Looking back to the post reviewing March, where I was describing the work being done making a rainbow in the bog garden, click here, I thought I had better tell you how the planting was getting on in this review of June. This is how the border looked in March.
This is how it looks now from the right hand end, plants have grown so much with all the rain that we have been having over the past month and all the primulas that I planted in March have grown really well and are now flowering, more than I deserved really when I think how neglected they were during the winter.
Euphorbia palustris was moved and split into two, it seems very happy indeed in its new home behind the carving.
The first primula to flower in this border after March is Guinivere, a lovely pale pink with deep burgundy leaves, really delightful plant.
Next to flower is Primula japonica Postford White, this has now grown into a lovely sized plant, almost finished flowering now just as some of the others are getting going.
P.alpicola violacea is one that came back from Scotland with me and has grown much taller than I expected, gorgeous perfume to this one.
These candelabra primulas have flowered in three shades of mauve, are these beesiana? which look rather nice together, however as this is supposed to be a rainbow, why are they in the orange section!? More moving to do!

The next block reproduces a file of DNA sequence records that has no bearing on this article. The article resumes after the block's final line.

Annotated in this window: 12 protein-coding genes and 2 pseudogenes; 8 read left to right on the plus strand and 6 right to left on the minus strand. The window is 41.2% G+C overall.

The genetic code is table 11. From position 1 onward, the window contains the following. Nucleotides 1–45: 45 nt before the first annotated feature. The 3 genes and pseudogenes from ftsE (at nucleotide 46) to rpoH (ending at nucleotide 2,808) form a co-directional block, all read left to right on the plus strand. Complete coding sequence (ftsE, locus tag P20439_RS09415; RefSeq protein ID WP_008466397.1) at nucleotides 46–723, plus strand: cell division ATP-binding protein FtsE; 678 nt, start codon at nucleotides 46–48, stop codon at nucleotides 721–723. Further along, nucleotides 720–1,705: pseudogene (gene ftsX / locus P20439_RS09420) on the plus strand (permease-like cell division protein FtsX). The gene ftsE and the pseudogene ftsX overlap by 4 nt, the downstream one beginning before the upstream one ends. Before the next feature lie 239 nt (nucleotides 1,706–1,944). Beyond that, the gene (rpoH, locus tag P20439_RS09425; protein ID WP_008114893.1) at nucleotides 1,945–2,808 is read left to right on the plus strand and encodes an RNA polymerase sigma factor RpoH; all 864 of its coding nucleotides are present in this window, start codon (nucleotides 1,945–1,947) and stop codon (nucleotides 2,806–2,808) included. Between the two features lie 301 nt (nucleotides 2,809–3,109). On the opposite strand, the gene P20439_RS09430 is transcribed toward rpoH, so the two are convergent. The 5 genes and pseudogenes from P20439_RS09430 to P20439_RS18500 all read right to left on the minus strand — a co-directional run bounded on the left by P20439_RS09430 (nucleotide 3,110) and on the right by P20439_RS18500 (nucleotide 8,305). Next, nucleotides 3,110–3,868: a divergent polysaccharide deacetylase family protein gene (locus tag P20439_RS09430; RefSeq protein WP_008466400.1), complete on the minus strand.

Primula pulverulenta will have to be moved too, it has come in the yellow section. This one is a really bright magenta with a dark centre.
Primula alpicola alba, like its cousin violacea, has the sweetest scent. But tell me, where does one plant white in a rainbow!
Another mauve candelabra, this time at the correct end of the rainbow, but it has the wrong coloured companions!
This one is in the wrong place, but it does look nice with its mauve companion, what do I do?
A peach coloured candelabra has joined in with the others, I think together they look lovely.
Please tell me what you think, do I move them or can I call it a rainbow border with the colours all jumbled up!?
This lovely primula has buds which are red, then they open up orange. Primula aurantiaca is quite small compared to the others, or mine is anyway.
I first met this one when we were staying at the Aigas Field Centre in Scotland last year. It was in the garden of Aigas and Lady Lister-Kaye couldn’t remember its name but after trawling the internet I found this one, Primula florindae Copper Tones, at Peninsula Nurseries in Ireland, which I think is similar if not the same. Lovely flower, copper coloured outside but cream inside.